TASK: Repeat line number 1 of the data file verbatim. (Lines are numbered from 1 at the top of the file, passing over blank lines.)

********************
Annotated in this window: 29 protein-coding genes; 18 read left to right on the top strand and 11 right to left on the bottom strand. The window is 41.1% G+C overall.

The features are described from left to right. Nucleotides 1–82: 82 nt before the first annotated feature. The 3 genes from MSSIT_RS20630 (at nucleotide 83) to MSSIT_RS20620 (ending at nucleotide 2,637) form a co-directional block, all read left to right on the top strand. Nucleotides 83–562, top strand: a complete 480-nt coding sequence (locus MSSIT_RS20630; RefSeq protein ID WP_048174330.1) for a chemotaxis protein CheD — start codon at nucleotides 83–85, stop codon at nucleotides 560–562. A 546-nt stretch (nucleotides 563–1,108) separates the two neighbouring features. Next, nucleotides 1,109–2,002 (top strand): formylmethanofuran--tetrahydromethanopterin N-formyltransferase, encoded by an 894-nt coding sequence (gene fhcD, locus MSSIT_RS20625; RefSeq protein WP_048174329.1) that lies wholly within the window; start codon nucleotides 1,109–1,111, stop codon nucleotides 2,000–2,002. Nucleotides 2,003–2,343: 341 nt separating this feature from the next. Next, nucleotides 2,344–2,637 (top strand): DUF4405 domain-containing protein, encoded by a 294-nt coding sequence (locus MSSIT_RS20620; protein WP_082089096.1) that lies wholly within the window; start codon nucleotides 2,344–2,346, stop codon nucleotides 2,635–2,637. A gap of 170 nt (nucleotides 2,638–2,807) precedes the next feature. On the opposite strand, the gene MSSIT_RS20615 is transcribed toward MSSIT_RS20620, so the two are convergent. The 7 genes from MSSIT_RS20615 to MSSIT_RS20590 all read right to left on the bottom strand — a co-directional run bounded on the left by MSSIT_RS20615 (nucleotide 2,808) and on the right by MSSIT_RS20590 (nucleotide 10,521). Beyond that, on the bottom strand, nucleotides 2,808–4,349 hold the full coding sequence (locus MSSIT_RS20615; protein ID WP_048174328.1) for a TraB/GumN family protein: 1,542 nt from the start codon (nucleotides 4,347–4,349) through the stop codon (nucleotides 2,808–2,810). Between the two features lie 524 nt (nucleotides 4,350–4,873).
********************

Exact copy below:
Annotated in this window: 29 protein-coding genes; 18 read left to right on the top strand and 11 right to left on the bottom strand. The window is 41.1% G+C overall.